Our team meeting last Friday was on the topic of “permeability” in dreaming – in other words, the extent to which our waking life informs our dreams, and vice versa. I was particularly interested in how we judge continuity between dreams and waking life when figurative transformations shape who, what, and where we think about. An impossible space that would be baffling to one person might clearly be Edinburgh to me, or my old primary school. Something about the orientation of a space, its underlying map, or how it makes you feel, could mark the continuity between waking experience and the dream world.
Thinking about space brought me to the work of artist Susan Hiller (1940 – 2019), whose Dream Mapping (1974) depicted the combined dream spaces of a select group of volunteers. Having initially trained in anthropology, Hiller considered herself a “paraconceptual” artist who was interested in using art installations and events to explore spiritual and paranormal beliefs and practices. In Dream Mapping, Hiller invited seven people to sleep in a specific field in Hampshire, England. The field was covered in naturally occurring mushroom circles, which, according to folklore could offer transmission to the fairy world if laid down in to sleep. Over three nights, the volunteers all slept in the field, sharing their dreams with each other every morning. The spaces they described were drawn on tracing paper and then combined into a single image – with both originals and the combined dream spaces being included in Dream Mapping.
While unusual, Hiller’s work is interesting (I think) for combining elements which are sometimes missed in today’s psychological and neuroscientific research on dreaming. First, the act of sharing dreams, or collective dreaming, is perhaps not emphasised much in contemporary western societies. Yet, by bringing people together and melding their dream maps, Hiller’s work makes people think differently about the connections underpinning their own dreams. In a very open and insightful piece for Elephant magazine, Helen Charman relays her own discovery of Hiller’s work, and how it reframed her experiences of hypnagogic hallucinations and sleep paralysis:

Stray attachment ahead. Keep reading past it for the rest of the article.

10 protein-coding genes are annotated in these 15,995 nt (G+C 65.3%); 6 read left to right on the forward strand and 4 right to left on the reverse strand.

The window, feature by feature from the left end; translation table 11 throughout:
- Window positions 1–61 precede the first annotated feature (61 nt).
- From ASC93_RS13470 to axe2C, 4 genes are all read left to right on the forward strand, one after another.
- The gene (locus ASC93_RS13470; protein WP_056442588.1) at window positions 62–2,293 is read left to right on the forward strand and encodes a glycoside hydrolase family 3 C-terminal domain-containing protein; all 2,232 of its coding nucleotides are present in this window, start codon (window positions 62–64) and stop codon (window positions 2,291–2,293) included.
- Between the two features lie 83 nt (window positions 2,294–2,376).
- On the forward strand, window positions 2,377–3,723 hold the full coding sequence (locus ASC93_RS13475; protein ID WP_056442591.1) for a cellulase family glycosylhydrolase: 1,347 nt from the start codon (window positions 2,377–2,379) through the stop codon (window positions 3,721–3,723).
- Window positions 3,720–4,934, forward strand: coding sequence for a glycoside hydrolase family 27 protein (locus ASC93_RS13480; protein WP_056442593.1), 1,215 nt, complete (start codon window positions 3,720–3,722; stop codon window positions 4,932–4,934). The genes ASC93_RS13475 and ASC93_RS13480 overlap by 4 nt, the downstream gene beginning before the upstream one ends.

“In those layers of tracing paper, the elements of each sleeper’s subconscious mind ceased to be an individual horror, a composite monster of repressed violence waiting to pounce, but one point on a map that led to another, a feature in common with another person’s experiences…What Dream Mapping did for me … was show me that dreaming doesn’t have to be something associated entirely with private and individual experience. I learned that the mind is not a problem to be solved, and that collectivity is a mode of living that belongs to the night as well as the day.”
By considering dreams a shared phenomenon, some of their unique and individual power was removed. For distressing experiences this kind of “normalising” can be a very powerful idea: it’s something, for example, often seen in therapeutic approaches to things like voice-hearing.
Second, by locating Dream Mapping in a very specific place, rich in tradition and lore, Hiller was heavily foregrounding the role that specific spaces have in our dream lives. Some places stick with us and ground our dreams for many years; others have such a presence of their own, that they immediately alter our dreaming space. Anyone who has ever tried to sleep in a supposedly haunted house will be well aware of how our moods, thoughts, and expectations can be shaped by specific spaces – and the stories we share about them….
Ben Alderson-Day, October 2020